Friday, June 16, 2017
Tom of Finland
Dome Karukoski's Tom of Finland focuses on Laaksonen's life from his time in World War II to the peak of the AIDS epidemic. In between these periods of his life, we see how Laaksonen's private life shifts drastically and how the world's opinion on male homosexuality gradually becomes more open-minded. (The latter only reminds how far we need to go for total acceptance.)
Karukoski doesn't shy away from the fact that Laaksonen's drawings could've earned him serious trouble had he been found out (hence the pseudonym). There were many repercussions towards gay and bisexual men during Laaksonen's time, something only relatively recently has been corrected by various governments throughout the world. How much longer until there's total worldwide equality?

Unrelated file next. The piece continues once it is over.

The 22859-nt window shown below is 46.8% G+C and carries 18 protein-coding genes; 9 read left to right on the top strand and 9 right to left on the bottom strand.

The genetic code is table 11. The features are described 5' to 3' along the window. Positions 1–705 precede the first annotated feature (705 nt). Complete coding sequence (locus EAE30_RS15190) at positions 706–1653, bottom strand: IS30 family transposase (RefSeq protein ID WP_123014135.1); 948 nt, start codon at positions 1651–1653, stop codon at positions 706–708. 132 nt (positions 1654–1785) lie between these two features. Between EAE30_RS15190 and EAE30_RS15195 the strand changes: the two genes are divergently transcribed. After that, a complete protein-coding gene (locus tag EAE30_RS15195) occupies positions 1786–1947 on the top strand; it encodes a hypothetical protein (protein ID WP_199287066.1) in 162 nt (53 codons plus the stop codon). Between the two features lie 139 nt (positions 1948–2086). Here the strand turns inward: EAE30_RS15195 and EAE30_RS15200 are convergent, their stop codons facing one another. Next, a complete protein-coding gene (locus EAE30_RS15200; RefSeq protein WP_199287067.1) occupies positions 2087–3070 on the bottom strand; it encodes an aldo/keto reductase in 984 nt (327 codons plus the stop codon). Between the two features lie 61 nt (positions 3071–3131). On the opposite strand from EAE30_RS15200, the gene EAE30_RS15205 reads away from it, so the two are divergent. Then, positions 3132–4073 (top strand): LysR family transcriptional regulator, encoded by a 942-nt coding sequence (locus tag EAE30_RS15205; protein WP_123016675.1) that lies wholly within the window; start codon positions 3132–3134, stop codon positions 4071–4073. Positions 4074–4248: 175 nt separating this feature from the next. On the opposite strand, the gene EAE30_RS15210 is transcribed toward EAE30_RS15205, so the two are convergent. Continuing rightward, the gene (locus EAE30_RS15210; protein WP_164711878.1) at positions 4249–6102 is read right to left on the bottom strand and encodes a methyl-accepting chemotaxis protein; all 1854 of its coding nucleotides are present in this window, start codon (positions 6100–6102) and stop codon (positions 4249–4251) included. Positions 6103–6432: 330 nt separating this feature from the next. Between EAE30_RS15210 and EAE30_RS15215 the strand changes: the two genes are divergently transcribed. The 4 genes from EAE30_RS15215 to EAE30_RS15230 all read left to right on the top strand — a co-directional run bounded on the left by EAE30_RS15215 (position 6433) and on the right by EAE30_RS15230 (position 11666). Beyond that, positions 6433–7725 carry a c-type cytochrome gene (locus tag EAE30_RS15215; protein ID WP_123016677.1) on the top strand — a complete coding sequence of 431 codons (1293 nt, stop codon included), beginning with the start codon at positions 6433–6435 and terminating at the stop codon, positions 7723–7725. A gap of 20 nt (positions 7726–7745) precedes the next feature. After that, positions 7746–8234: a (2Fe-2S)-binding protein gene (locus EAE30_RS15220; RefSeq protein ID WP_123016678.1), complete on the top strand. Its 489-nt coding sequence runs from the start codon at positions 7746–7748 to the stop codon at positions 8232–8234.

Back to the film. Despite its subject matter, Tom of Finland is surprisingly tame in its execution. (Granted, it can only depict so much without becoming the very thing that made Laaksonen infamous.) Still, it would've been something had it been more candid about Laaksonen's private affairs.
Tom of Finland is good in chronicling Laaksonen's rise as a peddler of smut but when it comes to capturing his personal life, it falls into the usual conventions of the genre. Still, it's nice to see there was more to him than what he drew. (His sketches certainly brought new meaning to "a picture's worth a thousand words", that's for sure.)
My Rating: ****